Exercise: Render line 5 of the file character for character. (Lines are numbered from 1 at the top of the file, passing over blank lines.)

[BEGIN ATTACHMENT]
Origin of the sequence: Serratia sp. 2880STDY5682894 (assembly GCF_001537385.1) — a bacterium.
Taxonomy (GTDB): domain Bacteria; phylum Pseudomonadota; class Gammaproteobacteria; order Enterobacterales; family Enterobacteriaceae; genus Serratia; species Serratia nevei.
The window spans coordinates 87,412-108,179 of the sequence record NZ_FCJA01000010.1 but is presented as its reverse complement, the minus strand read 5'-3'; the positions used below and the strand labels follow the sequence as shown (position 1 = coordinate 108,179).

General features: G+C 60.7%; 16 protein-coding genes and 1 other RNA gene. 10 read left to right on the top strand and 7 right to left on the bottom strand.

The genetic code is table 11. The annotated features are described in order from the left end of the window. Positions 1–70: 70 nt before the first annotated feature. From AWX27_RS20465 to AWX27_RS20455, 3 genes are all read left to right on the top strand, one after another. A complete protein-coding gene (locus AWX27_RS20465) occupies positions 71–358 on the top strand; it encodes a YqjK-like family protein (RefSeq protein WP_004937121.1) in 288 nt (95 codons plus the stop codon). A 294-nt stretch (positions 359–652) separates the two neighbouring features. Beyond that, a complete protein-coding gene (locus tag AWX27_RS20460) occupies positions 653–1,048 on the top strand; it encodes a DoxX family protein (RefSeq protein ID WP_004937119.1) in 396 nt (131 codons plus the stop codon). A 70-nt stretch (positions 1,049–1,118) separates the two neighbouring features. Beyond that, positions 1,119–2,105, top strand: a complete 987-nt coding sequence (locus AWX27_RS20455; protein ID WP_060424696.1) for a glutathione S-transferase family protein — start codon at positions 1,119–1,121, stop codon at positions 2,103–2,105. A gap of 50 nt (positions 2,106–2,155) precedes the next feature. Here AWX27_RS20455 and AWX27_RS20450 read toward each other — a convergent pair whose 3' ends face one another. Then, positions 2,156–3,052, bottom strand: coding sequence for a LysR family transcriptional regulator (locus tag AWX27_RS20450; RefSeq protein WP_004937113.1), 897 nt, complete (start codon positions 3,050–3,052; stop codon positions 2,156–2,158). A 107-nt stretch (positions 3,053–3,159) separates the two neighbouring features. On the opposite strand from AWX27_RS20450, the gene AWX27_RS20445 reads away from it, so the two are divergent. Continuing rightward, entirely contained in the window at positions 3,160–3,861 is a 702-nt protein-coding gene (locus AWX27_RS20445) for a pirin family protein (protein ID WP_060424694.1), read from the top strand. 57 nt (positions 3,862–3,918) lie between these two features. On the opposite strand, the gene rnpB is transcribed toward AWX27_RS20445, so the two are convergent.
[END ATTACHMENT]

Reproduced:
The genetic code is table 11. The annotated features are described in order from the left end of the window. Positions 1–70: 70 nt before the first annotated feature. From AWX27_RS20465 to AWX27_RS20455, 3 genes are all read left to right on the top strand, one after another. A complete protein-coding gene (locus AWX27_RS20465) occupies positions 71–358 on the top strand; it encodes a YqjK-like family protein (RefSeq protein WP_004937121.1) in 288 nt (95 codons plus the stop codon). A 294-nt stretch (positions 359–652) separates the two neighbouring features. Beyond that, a complete protein-coding gene (locus tag AWX27_RS20460) occupies positions 653–1,048 on the top strand; it encodes a DoxX family protein (RefSeq protein ID WP_004937119.1) in 396 nt (131 codons plus the stop codon). A 70-nt stretch (positions 1,049–1,118) separates the two neighbouring features. Beyond that, positions 1,119–2,105, top strand: a complete 987-nt coding sequence (locus AWX27_RS20455; protein ID WP_060424696.1) for a glutathione S-transferase family protein — start codon at positions 1,119–1,121, stop codon at positions 2,103–2,105. A gap of 50 nt (positions 2,106–2,155) precedes the next feature. Here AWX27_RS20455 and AWX27_RS20450 read toward each other — a convergent pair whose 3' ends face one another. Then, positions 2,156–3,052, bottom strand: coding sequence for a LysR family transcriptional regulator (locus tag AWX27_RS20450; RefSeq protein WP_004937113.1), 897 nt, complete (start codon positions 3,050–3,052; stop codon positions 2,156–2,158). A 107-nt stretch (positions 3,053–3,159) separates the two neighbouring features. On the opposite strand from AWX27_RS20450, the gene AWX27_RS20445 reads away from it, so the two are divergent. Continuing rightward, entirely contained in the window at positions 3,160–3,861 is a 702-nt protein-coding gene (locus AWX27_RS20445) for a pirin family protein (protein ID WP_060424694.1), read from the top strand. 57 nt (positions 3,862–3,918) lie between these two features. On the opposite strand, the gene rnpB is transcribed toward AWX27_RS20445, so the two are convergent.